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Indecision & Stress

Posted on by MER Life Design

In any moment of decision the best thing you can do is the right thing, the next best thing is the wrong thing, and the worst thing you can do is nothingTheodore Roosevelt

Over the past few months, I’ve been helping a client select new carpet for her home.  It’s been a stressful process because she’s been unable to make a decision.  With endless color, material, pattern and quality options, she fell into a state of anxiety — fearful that if she selected something, she’d miss out on something “out there” that might be a better fit.  Even with a budget and professional help, she’s elected to stay in a state of indecision.

I talked to her about the benefit of making a choice and moving on with the rest of her home renovation project.  Eventually, we agreed upon a carpet selection and ordered it.  I left hoping she felt some relief.  A few hours later, she emailed me and said that she’d called and cancelled the order.  I respected her decision, but knew we would have to start the deliberation process all over again – which would not only add to her existing stress, but also prohibit her from making other decisions for her home.

If you put off everything ‘till you’re sure of it, you’ll get nothing done. Norman Vincent Peale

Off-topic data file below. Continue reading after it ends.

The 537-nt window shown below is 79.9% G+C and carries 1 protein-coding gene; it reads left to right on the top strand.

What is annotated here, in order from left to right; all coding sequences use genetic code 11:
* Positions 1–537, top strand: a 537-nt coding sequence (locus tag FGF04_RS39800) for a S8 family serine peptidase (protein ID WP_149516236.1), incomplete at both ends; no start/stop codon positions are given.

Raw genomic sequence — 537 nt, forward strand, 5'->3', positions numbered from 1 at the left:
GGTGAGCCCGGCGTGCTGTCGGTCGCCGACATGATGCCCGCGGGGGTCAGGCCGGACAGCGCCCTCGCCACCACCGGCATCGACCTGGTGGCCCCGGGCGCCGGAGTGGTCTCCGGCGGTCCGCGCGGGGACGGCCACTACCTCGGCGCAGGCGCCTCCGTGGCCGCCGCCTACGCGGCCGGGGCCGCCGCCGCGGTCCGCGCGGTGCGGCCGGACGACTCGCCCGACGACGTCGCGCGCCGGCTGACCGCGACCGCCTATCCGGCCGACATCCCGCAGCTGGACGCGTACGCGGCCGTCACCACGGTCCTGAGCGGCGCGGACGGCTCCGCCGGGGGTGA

Our lives are chock-full of choices, options and possibilities.  Too many options often render us motionless – causing us stress and keeping us stuck in our own indecision.

Why is it so challenging for us to decide?  Patterns of perfectionism and procrastination certainly play a part.  We deliberate, evaluation, assess, analyze, solicit the opinions of others – and often stay in the “process” far longer than necessary because we desperately want to get it “right.”  While there is definitely value in weighing our options, there is also immense value in choosing.  Whether we get it right or wrong, the act of making a decision is empowering in itself.

How are you using indecision to add stress to your life?  Are you postponing something you need to address?  Are you creating drama where it could be avoided?  Or, do you truly need to gather more information?

As the Emperor Napoleon said, “Take time to deliberate, but when the time for action has arrived, stop thinking and go in.”

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